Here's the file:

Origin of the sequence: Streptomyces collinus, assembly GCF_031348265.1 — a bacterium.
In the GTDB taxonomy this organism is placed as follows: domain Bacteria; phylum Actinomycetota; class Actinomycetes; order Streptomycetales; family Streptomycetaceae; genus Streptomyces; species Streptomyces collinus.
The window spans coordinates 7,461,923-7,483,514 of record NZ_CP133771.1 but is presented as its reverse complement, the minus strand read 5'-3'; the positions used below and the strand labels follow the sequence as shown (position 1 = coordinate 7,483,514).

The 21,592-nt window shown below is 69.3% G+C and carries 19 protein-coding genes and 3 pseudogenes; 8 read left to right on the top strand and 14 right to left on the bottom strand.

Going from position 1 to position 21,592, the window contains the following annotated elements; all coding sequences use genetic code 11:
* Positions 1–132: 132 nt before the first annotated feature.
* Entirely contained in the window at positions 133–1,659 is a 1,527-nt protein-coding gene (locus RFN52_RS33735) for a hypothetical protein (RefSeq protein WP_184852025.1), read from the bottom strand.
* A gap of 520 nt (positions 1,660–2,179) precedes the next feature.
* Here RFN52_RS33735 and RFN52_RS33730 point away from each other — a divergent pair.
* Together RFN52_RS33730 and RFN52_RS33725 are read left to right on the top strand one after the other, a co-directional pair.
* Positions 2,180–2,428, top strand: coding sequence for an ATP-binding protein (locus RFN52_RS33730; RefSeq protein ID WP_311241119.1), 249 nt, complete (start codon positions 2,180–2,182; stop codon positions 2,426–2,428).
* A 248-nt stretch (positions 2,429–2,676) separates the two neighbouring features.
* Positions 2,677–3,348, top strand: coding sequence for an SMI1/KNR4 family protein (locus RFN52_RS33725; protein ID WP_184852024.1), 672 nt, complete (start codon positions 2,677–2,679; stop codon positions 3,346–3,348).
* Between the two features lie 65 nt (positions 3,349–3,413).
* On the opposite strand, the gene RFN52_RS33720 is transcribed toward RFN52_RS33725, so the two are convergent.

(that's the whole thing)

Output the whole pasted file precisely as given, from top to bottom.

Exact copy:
Origin of the sequence: Streptomyces collinus, assembly GCF_031348265.1 — a bacterium.
In the GTDB taxonomy this organism is placed as follows: domain Bacteria; phylum Actinomycetota; class Actinomycetes; order Streptomycetales; family Streptomycetaceae; genus Streptomyces; species Streptomyces collinus.
The window spans coordinates 7,461,923-7,483,514 of record NZ_CP133771.1 but is presented as its reverse complement, the minus strand read 5'-3'; the positions used below and the strand labels follow the sequence as shown (position 1 = coordinate 7,483,514).

The 21,592-nt window shown below is 69.3% G+C and carries 19 protein-coding genes and 3 pseudogenes; 8 read left to right on the top strand and 14 right to left on the bottom strand.

Going from position 1 to position 21,592, the window contains the following annotated elements; all coding sequences use genetic code 11:
* Positions 1–132: 132 nt before the first annotated feature.
* Entirely contained in the window at positions 133–1,659 is a 1,527-nt protein-coding gene (locus RFN52_RS33735) for a hypothetical protein (RefSeq protein WP_184852025.1), read from the bottom strand.
* A gap of 520 nt (positions 1,660–2,179) precedes the next feature.
* Here RFN52_RS33735 and RFN52_RS33730 point away from each other — a divergent pair.
* Together RFN52_RS33730 and RFN52_RS33725 are read left to right on the top strand one after the other, a co-directional pair.
* Positions 2,180–2,428, top strand: coding sequence for an ATP-binding protein (locus RFN52_RS33730; RefSeq protein ID WP_311241119.1), 249 nt, complete (start codon positions 2,180–2,182; stop codon positions 2,426–2,428).
* A 248-nt stretch (positions 2,429–2,676) separates the two neighbouring features.
* Positions 2,677–3,348, top strand: coding sequence for an SMI1/KNR4 family protein (locus RFN52_RS33725; protein ID WP_184852024.1), 672 nt, complete (start codon positions 2,677–2,679; stop codon positions 3,346–3,348).
* Between the two features lie 65 nt (positions 3,349–3,413).
* On the opposite strand, the gene RFN52_RS33720 is transcribed toward RFN52_RS33725, so the two are convergent.